Your brain might be hard-wired for altruism
UCLA neuroscience research suggests an avenue for treating the empathically challenged
In the UCLA study, people who had the strongest responses in the areas of the brain associated with perceiving pain and emotion and imitating others were also the most generous.
It’s an age-old quandary: Are we born “noble savages” whose best intentions are corrupted by civilization, as the 18th century Swiss philosopher Jean-Jacques Rousseau contended? Or are we fundamentally selfish brutes who need civilization to rein in our base impulses, as the 17th century English philosopher Thomas Hobbes argued?
After exploring the areas of the brain that fuel our empathetic impulses — and temporarily disabling other regions that oppose those impulses — two UCLA neuroscientists are coming down on the optimistic side of human nature.
“Our altruism may be more hard-wired than previously thought,” said Leonardo Christov-Moore, a postdoctoral fellow at UCLA’s Semel Institute of Neuroscience and Human Behavior.
The findings, reported in two recent studies, also point to a possible way to make people behave in less selfish and more altruistic ways, said senior author Marco Iacoboni, a UCLA psychiatry professor.
“This is potentially groundbreaking,” he said.
For the first study, which was published in February in Human Brain Mapping, 20 people were shown a video of a hand being poked with a pin and then asked to imitate photographs of faces displaying a range of emotions — happy, sad, angry and excited. Meanwhile, the researchers scanned participants’ brains with functional magnetic resonance imaging, paying close attention to activity in several areas of the brain.
One cluster they analyzed — the amygdala, somatosensory cortex and anterior insula — is associated with experiencing pain and emotion and with imitating others. Two other areas are in the prefrontal cortex, which is responsible for regulating behavior and controlling impulses.
In a separate activity, participants played the dictator game, which economists and other social scientists often use to study decision-making. Participants are given a certain amount of money to either keep for themselves or share with a stranger. In the UCLA study, participants were given $10 per round for 24 rounds, and the recipients were actual Los Angeles residents whose names were changed for the game, but whose actual ages and income levels were used.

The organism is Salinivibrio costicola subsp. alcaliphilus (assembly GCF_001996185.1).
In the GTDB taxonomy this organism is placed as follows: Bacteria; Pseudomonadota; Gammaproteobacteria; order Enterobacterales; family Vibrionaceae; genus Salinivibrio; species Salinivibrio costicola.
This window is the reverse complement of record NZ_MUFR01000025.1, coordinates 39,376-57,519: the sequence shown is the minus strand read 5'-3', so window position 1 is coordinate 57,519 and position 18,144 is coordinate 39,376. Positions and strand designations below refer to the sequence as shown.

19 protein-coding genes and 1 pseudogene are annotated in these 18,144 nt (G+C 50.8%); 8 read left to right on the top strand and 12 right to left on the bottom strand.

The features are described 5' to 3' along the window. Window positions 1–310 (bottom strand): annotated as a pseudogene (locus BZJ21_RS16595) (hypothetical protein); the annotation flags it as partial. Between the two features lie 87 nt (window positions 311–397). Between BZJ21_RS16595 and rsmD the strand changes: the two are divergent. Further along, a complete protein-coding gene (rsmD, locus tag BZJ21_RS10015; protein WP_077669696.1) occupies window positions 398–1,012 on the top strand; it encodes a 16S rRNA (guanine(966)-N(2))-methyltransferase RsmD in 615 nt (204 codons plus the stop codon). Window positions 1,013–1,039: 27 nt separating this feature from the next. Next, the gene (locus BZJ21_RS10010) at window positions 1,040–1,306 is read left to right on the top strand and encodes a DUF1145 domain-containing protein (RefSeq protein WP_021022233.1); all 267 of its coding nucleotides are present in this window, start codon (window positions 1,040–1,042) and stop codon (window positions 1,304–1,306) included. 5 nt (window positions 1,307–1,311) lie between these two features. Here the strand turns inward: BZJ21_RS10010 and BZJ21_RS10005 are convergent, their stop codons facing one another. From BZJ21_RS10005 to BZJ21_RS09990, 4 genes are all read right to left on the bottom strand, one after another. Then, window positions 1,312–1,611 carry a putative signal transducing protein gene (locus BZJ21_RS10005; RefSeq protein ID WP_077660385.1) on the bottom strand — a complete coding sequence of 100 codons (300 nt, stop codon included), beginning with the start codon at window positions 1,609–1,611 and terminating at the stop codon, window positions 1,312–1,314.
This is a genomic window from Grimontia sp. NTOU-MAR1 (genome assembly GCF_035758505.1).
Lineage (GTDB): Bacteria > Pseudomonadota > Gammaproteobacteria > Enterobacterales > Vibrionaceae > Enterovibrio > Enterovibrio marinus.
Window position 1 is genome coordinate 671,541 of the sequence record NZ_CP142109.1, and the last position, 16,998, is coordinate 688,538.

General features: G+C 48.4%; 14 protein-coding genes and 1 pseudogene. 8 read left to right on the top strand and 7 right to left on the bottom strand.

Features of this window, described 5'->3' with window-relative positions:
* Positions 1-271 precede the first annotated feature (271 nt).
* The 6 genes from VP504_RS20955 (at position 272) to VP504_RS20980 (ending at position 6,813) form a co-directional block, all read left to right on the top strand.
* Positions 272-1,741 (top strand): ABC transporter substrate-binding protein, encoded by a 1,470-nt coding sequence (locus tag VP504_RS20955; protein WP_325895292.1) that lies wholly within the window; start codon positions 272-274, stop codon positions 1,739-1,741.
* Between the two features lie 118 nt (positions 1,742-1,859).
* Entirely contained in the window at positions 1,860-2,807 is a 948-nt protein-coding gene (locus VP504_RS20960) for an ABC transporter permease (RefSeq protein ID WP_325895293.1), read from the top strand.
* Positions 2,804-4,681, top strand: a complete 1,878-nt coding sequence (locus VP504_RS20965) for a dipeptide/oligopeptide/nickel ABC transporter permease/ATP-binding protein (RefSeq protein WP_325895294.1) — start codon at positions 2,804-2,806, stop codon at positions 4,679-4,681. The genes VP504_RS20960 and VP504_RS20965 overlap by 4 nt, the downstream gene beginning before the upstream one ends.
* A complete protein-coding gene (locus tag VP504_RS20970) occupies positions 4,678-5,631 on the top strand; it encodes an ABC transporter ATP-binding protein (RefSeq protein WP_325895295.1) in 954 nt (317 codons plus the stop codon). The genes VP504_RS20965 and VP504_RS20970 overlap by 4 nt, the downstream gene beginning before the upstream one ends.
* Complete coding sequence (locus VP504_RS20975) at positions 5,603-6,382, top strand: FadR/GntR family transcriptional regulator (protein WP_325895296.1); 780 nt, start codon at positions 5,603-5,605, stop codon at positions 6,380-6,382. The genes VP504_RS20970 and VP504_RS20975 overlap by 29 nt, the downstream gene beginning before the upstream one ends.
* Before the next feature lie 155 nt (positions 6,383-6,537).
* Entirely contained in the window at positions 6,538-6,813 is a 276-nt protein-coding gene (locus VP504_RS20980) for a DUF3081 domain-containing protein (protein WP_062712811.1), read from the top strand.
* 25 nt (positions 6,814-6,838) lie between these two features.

After each participant had completed the game, researchers compared their payouts with brain scans.
Participants with the most activity in the prefrontal cortex proved to be the stingiest, giving away an average of only $1 to $3 per round.
But the one-third of the participants who had the strongest responses in the areas of the brain associated with perceiving pain and emotion and imitating others were the most generous: On average, subjects in that group gave away approximately 75 percent of their bounty. Researchers referred to this tendency as “prosocial resonance” or mirroring impulse, and they believe the impulse to be a primary driving force behind altruism.
“It’s almost like these areas of the brain behave according to a neural Golden Rule,” Christov-Moore said. “The more we tend to vicariously experience the states of others, the more we appear to be inclined to treat them as we would ourselves.”
In the second study, published earlier this month in Social Neuroscience, the researchers set out to determine whether the same portions of the prefrontal cortex might be blocking the altruistic mirroring impulse.
In this study, 58 study participants were subjected to 40 seconds of a noninvasive procedure called theta-burst Transcranial Magnetic Stimulation, which temporarily dampens activity in specific regions of the brain. In the 20 participants assigned to the control group, a portion of the brain that had to do with sight was weakened on the theory it would have no effect on generosity. But in the others, the researchers dampened either the dorsolateral prefrontal cortex or the dorsomedial prefrontal cortex, which combine to block impulses of all varieties.
Christov-Moore said that if people really were inherently selfish, weakening those areas of the brain would free people to act more selfishly. In fact, though, study participants with disrupted activity in the brain’s impulse control center were 50 percent more generous than members of the control group.
“Knocking out these areas appears to free your ability to feel for others,” Christov-Moore said.
The researchers also found that who people chose to give their money to changed depending on which part of the prefrontal cortex was dampened. Participants whose dorsomedial prefrontal cortex was dampened, meanwhile, tended to be more generous overall. But those whose dorsolateral prefrontal cortex was dampened tended to be more generous to recipients with higher incomes — people who appeared to be less in need of a handout.
“Normally, participants would have been expected to give according to need, but with that area of the brain dampened, they temporarily lost the ability for social judgments to affect their behavior,” Christov-Moore said. “By dampening this area, we believe we laid bare how altruistic each study participant naturally was.”
The findings of both studies suggest potential avenues for increasing empathy, which is especially critical in treating people who have experienced desensitizing situations like prison or war.
“The study is important proof of principle that with a noninvasive procedure you can make people behave in a more prosocial way,” Iacoboni said.